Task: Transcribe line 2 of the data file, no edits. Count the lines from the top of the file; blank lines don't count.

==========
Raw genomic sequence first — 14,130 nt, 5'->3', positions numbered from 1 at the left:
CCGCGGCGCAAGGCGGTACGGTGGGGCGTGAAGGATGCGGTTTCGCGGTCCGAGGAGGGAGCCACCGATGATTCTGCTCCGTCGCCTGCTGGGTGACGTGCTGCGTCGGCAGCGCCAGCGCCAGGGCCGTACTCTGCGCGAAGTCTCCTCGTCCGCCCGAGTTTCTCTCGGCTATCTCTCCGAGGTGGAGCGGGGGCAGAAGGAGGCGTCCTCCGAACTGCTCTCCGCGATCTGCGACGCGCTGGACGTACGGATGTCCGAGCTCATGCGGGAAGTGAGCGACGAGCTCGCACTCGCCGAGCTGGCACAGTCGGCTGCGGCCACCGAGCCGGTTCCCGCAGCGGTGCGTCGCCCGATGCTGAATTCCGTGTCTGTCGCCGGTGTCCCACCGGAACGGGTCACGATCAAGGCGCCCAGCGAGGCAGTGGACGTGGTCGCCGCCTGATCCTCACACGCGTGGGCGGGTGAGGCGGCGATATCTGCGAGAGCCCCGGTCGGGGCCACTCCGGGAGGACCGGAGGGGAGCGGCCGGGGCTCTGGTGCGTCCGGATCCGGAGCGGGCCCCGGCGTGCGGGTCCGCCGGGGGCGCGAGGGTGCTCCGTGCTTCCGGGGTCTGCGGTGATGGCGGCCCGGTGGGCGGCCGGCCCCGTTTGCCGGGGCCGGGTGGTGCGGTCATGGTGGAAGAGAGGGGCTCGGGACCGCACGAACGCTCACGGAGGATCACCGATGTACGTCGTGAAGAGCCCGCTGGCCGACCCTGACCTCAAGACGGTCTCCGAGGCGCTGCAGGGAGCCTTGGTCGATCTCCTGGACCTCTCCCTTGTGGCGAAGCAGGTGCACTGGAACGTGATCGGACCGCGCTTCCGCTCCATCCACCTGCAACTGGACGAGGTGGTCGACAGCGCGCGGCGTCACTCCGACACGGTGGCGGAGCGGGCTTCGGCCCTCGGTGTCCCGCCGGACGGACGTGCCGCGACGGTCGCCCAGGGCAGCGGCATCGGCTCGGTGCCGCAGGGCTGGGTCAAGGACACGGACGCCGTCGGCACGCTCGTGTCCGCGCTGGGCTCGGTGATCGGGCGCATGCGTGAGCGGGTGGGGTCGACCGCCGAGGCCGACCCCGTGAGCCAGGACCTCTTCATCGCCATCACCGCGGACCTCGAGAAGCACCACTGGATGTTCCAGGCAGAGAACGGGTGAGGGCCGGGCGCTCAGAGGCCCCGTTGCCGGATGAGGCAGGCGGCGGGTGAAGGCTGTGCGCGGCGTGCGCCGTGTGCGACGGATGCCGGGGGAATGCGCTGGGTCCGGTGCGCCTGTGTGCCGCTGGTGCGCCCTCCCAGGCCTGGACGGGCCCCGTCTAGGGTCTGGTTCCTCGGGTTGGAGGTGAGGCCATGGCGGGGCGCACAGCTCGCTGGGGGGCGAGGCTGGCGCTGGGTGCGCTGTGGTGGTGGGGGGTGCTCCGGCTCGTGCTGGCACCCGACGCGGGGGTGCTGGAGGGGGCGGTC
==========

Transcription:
CCGCGGCGCAAGGCGGTACGGTGGGGCGTGAAGGATGCGGTTTCGCGGTCCGAGGAGGGAGCCACCGATGATTCTGCTCCGTCGCCTGCTGGGTGACGTGCTGCGTCGGCAGCGCCAGCGCCAGGGCCGTACTCTGCGCGAAGTCTCCTCGTCCGCCCGAGTTTCTCTCGGCTATCTCTCCGAGGTGGAGCGGGGGCAGAAGGAGGCGTCCTCCGAACTGCTCTCCGCGATCTGCGACGCGCTGGACGTACGGATGTCCGAGCTCATGCGGGAAGTGAGCGACGAGCTCGCACTCGCCGAGCTGGCACAGTCGGCTGCGGCCACCGAGCCGGTTCCCGCAGCGGTGCGTCGCCCGATGCTGAATTCCGTGTCTGTCGCCGGTGTCCCACCGGAACGGGTCACGATCAAGGCGCCCAGCGAGGCAGTGGACGTGGTCGCCGCCTGATCCTCACACGCGTGGGCGGGTGAGGCGGCGATATCTGCGAGAGCCCCGGTCGGGGCCACTCCGGGAGGACCGGAGGGGAGCGGCCGGGGCTCTGGTGCGTCCGGATCCGGAGCGGGCCCCGGCGTGCGGGTCCGCCGGGGGCGCGAGGGTGCTCCGTGCTTCCGGGGTCTGCGGTGATGGCGGCCCGGTGGGCGGCCGGCCCCGTTTGCCGGGGCCGGGTGGTGCGGTCATGGTGGAAGAGAGGGGCTCGGGACCGCACGAACGCTCACGGAGGATCACCGATGTACGTCGTGAAGAGCCCGCTGGCCGACCCTGACCTCAAGACGGTCTCCGAGGCGCTGCAGGGAGCCTTGGTCGATCTCCTGGACCTCTCCCTTGTGGCGAAGCAGGTGCACTGGAACGTGATCGGACCGCGCTTCCGCTCCATCCACCTGCAACTGGACGAGGTGGTCGACAGCGCGCGGCGTCACTCCGACACGGTGGCGGAGCGGGCTTCGGCCCTCGGTGTCCCGCCGGACGGACGTGCCGCGACGGTCGCCCAGGGCAGCGGCATCGGCTCGGTGCCGCAGGGCTGGGTCAAGGACACGGACGCCGTCGGCACGCTCGTGTCCGCGCTGGGCTCGGTGATCGGGCGCATGCGTGAGCGGGTGGGGTCGACCGCCGAGGCCGACCCCGTGAGCCAGGACCTCTTCATCGCCATCACCGCGGACCTCGAGAAGCACCACTGGATGTTCCAGGCAGAGAACGGGTGAGGGCCGGGCGCTCAGAGGCCCCGTTGCCGGATGAGGCAGGCGGCGGGTGAAGGCTGTGCGCGGCGTGCGCCGTGTGCGACGGATGCCGGGGGAATGCGCTGGGTCCGGTGCGCCTGTGTGCCGCTGGTGCGCCCTCCCAGGCCTGGACGGGCCCCGTCTAGGGTCTGGTTCCTCGGGTTGGAGGTGAGGCCATGGCGGGGCGCACAGCTCGCTGGGGGGCGAGGCTGGCGCTGGGTGCGCTGTGGTGGTGGGGGGTGCTCCGGCTCGTGCTGGCACCCGACGCGGGGGTGCTGGAGGGGGCGGTC